SACRAMENTO, CA - Senator Ling Ling Chang (R-Diamond Bar) announced she has co-authored two bills to help newspapers and freelance journalists operate in California by exempting them from Assembly Bill 5, the state’s new anti-independent contracting law.
“AB 5 is creating a mess and punishing independent contractors,” said Senator Chang. “Instead of micromanaging the labor market, we need to reform AB 5 and help California’s newspapers and journalists operate normally. We have to fight for our hardworking individuals if we want to keep a diverse and dynamic economy.”
Senate Bills 867 and 868, coauthored by Senator Chang and introduced by Senator Pat Bates, address separately the concerns of newspapers and freelance journalists. Both bills are currently pending referral to Senate policy committees.
SB 867 would permanently exempt newspaper distributors and carriers from AB 5.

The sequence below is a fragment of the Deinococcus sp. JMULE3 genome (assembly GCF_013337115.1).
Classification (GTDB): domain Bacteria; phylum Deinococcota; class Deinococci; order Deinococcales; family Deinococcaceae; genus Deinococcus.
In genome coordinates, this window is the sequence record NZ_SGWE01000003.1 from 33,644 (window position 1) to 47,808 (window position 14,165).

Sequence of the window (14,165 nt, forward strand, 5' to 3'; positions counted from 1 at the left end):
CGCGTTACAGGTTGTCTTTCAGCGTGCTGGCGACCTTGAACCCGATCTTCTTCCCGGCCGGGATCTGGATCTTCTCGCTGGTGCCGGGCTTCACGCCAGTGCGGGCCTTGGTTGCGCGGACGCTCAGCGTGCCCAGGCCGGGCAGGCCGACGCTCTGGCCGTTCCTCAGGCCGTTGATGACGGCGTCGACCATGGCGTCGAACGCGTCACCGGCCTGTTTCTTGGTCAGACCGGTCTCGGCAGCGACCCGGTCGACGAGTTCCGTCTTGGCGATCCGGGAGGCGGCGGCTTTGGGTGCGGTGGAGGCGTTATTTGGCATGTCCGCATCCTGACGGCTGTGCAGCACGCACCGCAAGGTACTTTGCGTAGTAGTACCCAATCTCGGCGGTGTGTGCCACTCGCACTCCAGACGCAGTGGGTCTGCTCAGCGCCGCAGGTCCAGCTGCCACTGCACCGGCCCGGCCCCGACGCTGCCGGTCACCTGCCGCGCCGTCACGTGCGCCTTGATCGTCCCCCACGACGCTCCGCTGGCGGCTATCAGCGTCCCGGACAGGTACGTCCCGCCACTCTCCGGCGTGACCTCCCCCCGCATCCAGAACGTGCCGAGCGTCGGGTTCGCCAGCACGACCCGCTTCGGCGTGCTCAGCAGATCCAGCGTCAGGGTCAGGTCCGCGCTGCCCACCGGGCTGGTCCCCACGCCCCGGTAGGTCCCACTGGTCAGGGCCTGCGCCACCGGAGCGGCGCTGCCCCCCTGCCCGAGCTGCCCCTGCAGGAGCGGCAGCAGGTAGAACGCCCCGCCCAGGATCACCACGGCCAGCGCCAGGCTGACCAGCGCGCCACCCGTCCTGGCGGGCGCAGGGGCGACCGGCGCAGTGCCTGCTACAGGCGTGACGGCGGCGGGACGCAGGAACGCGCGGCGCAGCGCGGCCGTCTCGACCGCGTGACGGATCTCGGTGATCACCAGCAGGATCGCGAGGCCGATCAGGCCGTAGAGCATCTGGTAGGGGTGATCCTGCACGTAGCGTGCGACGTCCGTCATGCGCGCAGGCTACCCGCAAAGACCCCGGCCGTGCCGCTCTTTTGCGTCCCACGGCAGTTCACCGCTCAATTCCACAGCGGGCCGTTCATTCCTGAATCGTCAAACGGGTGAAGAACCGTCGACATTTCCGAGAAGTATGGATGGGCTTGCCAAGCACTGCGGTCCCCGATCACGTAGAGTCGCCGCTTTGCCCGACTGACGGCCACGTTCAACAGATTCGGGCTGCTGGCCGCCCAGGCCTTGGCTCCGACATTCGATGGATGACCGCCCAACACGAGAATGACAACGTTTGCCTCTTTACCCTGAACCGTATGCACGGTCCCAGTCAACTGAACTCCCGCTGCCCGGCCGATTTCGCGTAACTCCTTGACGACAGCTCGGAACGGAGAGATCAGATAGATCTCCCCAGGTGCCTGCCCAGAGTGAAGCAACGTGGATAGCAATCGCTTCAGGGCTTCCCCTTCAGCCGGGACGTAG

Newspaper publishers argue that AB 5 would eviscerate the newspaper industry because it relies on the independent contractor model to distribute newspapers. Left unfixed, AB 5 could lead to the closing of many local papers by saddling them with additional and unaffordable costs.
SB 868 would exempt freelance journalists from AB 5, which limits freelance journalists to just 35 stories a year if they wish to remain an independent contractor. This arbitrary limit severely affects freelance journalists.
Vox Media, which owns SB Nation, has ended contracts with about 200 California sports writers thanks to AB 5. Only 20 people are becoming part-time or full-time staffers for the sports site.
About AB 5
AB 5 codifies and applies retroactively the 2018 California Supreme Court’s landmark decision in Dynamex Operations W. v. Superior Court, which prohibits independent contracting unless very restrictive conditions are met. This has jeopardized the livelihoods of many Californians who argue that the new law does not account for their unique working conditions and their desire to be independent.
In 2019 Senator Chang voted against AB 5 and co-authored Senate Bill 238, which would have allowed Californians to remain as independent contractors if they so desired. Unfortunately, the Senate Labor Committee blocked SB 238 on a partisan vote.